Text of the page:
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Oil to fuel growth in Gulf economies this year, but will not sustain pace in 2023


A facility operated by oil and gas services company Lamprell in Dubai, United Arab Emirates is pictured in this handout image provided to Reuters on June 24, 2022. Lamprell/Handout via REUTERS

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BENGALURU, July 21 (Reuters) – Economies in the six-member Gulf Cooperation Council will grow faster this year than previously thought, thanks to higher oil production, according to a Reuters poll of economists who forecast growth to slow next year along with global demand.

Crude oil prices, a key catalyst for Gulf economies, have gained over 35% this year and while expected to remain elevated they are likely to average below $100 a barrel next year. OILPOLL

The six Gulf Arab states – Saudi Arabia, the United Arab Emirates, Kuwait, Qatar, Bahrain and Oman – are on track for budget surpluses, some for the first time in a decade.

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A July 6-20 Reuters poll predicted growth overall in the six GCC economies would average 6.2% this year, up from 5.9% predicted in an April poll. That would be the fastest in nearly a decade.

But growth was forecast to decelerate quickly to nearly half that pace, 3.8%, in 2023. That was a modest upgrade from the previous poll.

“Global growth remains under pressure, with the Ukraine war causing a commodity price shock and threatening recession. The outlook for the GCC region by contrast has been strengthened by spiking oil prices,” said Ensaf Al-Matrouk, assistant economist at NBK.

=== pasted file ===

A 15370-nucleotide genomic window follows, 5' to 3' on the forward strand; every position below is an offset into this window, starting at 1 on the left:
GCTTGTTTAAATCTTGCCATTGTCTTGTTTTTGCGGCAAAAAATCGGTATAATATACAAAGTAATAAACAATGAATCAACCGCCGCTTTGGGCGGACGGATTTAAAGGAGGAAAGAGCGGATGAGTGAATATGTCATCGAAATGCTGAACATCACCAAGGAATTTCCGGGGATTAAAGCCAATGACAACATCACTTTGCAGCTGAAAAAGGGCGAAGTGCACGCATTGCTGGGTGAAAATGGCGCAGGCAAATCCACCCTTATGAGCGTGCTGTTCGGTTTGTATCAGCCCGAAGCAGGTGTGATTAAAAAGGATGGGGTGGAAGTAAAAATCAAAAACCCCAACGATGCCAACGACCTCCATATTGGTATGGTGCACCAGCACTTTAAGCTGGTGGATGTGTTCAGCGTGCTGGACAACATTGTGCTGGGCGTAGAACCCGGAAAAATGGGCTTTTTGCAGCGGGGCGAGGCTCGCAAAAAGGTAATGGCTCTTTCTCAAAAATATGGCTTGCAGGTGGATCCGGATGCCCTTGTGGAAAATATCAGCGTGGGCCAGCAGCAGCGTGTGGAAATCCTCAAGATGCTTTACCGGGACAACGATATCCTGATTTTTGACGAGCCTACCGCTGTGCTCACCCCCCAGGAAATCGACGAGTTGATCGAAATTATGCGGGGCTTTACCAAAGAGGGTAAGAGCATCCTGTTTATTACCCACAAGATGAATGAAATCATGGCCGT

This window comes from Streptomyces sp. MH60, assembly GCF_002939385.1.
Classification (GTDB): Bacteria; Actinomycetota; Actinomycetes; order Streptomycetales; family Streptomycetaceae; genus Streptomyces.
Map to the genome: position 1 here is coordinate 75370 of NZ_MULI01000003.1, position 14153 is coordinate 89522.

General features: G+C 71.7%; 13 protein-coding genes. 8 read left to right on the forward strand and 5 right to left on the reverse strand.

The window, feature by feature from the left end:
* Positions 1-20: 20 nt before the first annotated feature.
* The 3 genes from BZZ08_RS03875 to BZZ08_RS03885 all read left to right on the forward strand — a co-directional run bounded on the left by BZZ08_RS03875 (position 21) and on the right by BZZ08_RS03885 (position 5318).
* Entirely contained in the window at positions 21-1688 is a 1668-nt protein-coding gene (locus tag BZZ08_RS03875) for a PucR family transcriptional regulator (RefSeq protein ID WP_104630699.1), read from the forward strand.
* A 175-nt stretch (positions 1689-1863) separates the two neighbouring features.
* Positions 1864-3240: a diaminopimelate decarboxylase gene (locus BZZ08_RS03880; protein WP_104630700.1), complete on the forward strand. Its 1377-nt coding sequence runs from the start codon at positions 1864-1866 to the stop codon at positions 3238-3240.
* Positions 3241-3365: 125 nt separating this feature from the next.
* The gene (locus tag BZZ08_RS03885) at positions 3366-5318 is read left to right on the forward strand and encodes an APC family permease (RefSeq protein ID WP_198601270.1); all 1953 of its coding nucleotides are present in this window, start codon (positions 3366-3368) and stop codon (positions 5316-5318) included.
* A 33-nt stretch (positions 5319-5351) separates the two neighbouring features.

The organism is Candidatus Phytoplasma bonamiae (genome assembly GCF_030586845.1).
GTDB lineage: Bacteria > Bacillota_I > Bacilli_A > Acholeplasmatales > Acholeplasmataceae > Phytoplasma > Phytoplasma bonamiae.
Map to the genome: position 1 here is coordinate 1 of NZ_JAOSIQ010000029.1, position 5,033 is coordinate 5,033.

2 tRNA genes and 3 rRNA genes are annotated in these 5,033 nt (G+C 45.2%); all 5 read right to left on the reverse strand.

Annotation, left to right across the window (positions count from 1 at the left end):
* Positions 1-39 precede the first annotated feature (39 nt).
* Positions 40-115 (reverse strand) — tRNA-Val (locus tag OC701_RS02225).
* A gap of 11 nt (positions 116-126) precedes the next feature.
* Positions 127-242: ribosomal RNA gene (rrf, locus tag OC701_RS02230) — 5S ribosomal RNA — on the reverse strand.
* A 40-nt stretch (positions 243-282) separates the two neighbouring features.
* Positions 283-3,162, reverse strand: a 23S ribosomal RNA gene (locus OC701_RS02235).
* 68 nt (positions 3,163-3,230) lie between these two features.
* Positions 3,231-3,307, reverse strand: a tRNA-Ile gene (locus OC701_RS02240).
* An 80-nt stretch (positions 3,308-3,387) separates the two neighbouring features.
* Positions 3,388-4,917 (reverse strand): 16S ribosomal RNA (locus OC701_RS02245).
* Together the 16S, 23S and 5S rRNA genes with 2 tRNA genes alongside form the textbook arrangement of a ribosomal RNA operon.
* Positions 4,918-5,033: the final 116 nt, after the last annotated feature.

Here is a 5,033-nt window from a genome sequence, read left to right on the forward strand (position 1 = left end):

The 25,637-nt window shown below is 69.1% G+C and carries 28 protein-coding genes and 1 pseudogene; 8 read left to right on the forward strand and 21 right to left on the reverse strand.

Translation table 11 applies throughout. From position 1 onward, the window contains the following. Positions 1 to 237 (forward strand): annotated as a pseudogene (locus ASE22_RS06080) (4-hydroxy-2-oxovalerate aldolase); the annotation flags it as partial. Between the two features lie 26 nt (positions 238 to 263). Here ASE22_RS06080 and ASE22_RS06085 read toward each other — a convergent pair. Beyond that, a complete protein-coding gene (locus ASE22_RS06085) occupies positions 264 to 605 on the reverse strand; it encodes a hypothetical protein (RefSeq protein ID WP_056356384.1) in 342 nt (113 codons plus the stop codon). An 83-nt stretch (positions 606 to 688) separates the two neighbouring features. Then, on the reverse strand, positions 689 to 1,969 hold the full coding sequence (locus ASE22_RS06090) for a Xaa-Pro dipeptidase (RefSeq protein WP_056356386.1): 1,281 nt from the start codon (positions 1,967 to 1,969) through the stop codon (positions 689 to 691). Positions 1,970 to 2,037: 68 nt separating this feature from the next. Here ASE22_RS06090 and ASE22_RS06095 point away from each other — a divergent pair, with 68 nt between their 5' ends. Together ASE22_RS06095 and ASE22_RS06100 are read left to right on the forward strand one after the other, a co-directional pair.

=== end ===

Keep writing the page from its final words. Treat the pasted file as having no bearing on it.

“A broadening or worsening of the war in Ukraine could tip the global economy into recession, pushing oil prices down sharply even if oil supply remains constrained, hitting regional growth and fiscal balances.”

Al-Matrouk added that a further rise in non-energy commodity prices including food could hurt growth and spark worries about regional economic security.

The region is increasingly aware that the world’s long-term shift away from fossil fuels puts a limit on the oil bounty, adding impetus for it to spend more of their cash windfall on diversifying oil- and gas-reliant economies.

Saudi Arabia, the region’s largest economy and world-leading exporter of crude oil, was expected to grow at the fastest pace in over a decade at 7.6% this year.

Around 80% of common contributors, 15 of 19, upgraded their growth outlook for the country, while three kept it unchanged, and one downgraded. Growth was expected to fall to 3.3% next year and 2.8% in 2024.

Among other GCC economies, expected growth in Kuwait would be 7.0% this year, and in the United Arab Emirates at 5.7%, the fastest in around a decade. Qatar and Oman are both forecast to grow 4.5%, the quickest in half a decade, whereas Bahrain is at 3.5%, the fastest since 2017.

Another saving grace for the Gulf countries is that inflationary pressures are lower than in the rest of the world despite the ongoing Russia-Ukraine war and economic slowdown in China.

The inflation outlook in the region is modest but varies. It was expected to hover around 4%, with the lowest reading for Saudi Arabia at 2.5% and the highest for Kuwait at 4.8%.

That is modest compared to advanced economies, where it is running close to double digits.

“This is built on the factors that the GCC countries have really strong finances due to the high oil price and although of course oil cannot be eaten, it’s something which enables those markets to counter the food price costs and the fuel price,” said Ralf Wiegert of S&P Global Market Intelligence.

“Of course, the fuel price costs depend partly on the oil price, but in terms of imports, this helps to mitigate the cost of living increases, at least to some extent.”

(For other stories from the Reuters global economic poll:)

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Reporting and polling by Anant Chandak; Editing by Ross Finley and Jonathan Oatis

Our Standards: The Thomson Reuters Trust Principles.



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